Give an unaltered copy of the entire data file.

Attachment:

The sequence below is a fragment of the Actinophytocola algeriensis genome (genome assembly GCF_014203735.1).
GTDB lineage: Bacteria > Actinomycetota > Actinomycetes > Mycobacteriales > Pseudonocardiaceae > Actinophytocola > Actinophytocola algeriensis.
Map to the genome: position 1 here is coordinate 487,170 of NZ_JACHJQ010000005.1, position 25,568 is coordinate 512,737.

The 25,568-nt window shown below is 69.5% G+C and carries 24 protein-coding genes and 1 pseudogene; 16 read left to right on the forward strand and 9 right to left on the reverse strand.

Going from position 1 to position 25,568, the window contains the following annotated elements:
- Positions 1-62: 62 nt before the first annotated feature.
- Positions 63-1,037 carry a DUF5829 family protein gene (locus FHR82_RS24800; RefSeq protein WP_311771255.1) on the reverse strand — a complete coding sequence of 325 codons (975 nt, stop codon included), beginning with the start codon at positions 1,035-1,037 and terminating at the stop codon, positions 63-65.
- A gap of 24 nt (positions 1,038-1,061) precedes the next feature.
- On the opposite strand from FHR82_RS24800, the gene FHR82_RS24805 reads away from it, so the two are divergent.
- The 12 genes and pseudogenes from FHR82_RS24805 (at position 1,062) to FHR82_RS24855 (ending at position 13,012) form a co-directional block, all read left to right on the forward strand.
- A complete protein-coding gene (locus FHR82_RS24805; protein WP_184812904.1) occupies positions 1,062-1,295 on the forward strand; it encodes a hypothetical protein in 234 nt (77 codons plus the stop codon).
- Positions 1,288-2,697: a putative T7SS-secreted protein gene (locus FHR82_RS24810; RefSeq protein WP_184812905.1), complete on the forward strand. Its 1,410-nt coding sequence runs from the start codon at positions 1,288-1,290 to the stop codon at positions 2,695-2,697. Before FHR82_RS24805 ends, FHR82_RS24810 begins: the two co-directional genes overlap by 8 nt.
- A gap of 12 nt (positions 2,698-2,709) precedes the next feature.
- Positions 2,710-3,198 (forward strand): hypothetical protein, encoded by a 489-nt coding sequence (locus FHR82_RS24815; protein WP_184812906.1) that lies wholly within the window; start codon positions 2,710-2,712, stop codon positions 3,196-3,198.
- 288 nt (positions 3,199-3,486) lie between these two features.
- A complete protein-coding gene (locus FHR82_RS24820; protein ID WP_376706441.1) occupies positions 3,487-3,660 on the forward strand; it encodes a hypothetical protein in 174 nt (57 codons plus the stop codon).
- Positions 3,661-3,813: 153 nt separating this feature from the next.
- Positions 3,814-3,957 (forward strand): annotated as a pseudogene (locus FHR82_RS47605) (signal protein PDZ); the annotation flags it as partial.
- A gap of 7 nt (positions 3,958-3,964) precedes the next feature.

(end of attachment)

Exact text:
The sequence below is a fragment of the Actinophytocola algeriensis genome (genome assembly GCF_014203735.1).
GTDB lineage: Bacteria > Actinomycetota > Actinomycetes > Mycobacteriales > Pseudonocardiaceae > Actinophytocola > Actinophytocola algeriensis.
Map to the genome: position 1 here is coordinate 487,170 of NZ_JACHJQ010000005.1, position 25,568 is coordinate 512,737.

The 25,568-nt window shown below is 69.5% G+C and carries 24 protein-coding genes and 1 pseudogene; 16 read left to right on the forward strand and 9 right to left on the reverse strand.

Going from position 1 to position 25,568, the window contains the following annotated elements:
- Positions 1-62: 62 nt before the first annotated feature.
- Positions 63-1,037 carry a DUF5829 family protein gene (locus FHR82_RS24800; RefSeq protein WP_311771255.1) on the reverse strand — a complete coding sequence of 325 codons (975 nt, stop codon included), beginning with the start codon at positions 1,035-1,037 and terminating at the stop codon, positions 63-65.
- A gap of 24 nt (positions 1,038-1,061) precedes the next feature.
- On the opposite strand from FHR82_RS24800, the gene FHR82_RS24805 reads away from it, so the two are divergent.
- The 12 genes and pseudogenes from FHR82_RS24805 (at position 1,062) to FHR82_RS24855 (ending at position 13,012) form a co-directional block, all read left to right on the forward strand.
- A complete protein-coding gene (locus FHR82_RS24805; protein WP_184812904.1) occupies positions 1,062-1,295 on the forward strand; it encodes a hypothetical protein in 234 nt (77 codons plus the stop codon).
- Positions 1,288-2,697: a putative T7SS-secreted protein gene (locus FHR82_RS24810; RefSeq protein WP_184812905.1), complete on the forward strand. Its 1,410-nt coding sequence runs from the start codon at positions 1,288-1,290 to the stop codon at positions 2,695-2,697. Before FHR82_RS24805 ends, FHR82_RS24810 begins: the two co-directional genes overlap by 8 nt.
- A gap of 12 nt (positions 2,698-2,709) precedes the next feature.
- Positions 2,710-3,198 (forward strand): hypothetical protein, encoded by a 489-nt coding sequence (locus FHR82_RS24815; protein WP_184812906.1) that lies wholly within the window; start codon positions 2,710-2,712, stop codon positions 3,196-3,198.
- 288 nt (positions 3,199-3,486) lie between these two features.
- A complete protein-coding gene (locus FHR82_RS24820; protein ID WP_376706441.1) occupies positions 3,487-3,660 on the forward strand; it encodes a hypothetical protein in 174 nt (57 codons plus the stop codon).
- Positions 3,661-3,813: 153 nt separating this feature from the next.
- Positions 3,814-3,957 (forward strand): annotated as a pseudogene (locus FHR82_RS47605) (signal protein PDZ); the annotation flags it as partial.
- A gap of 7 nt (positions 3,958-3,964) precedes the next feature.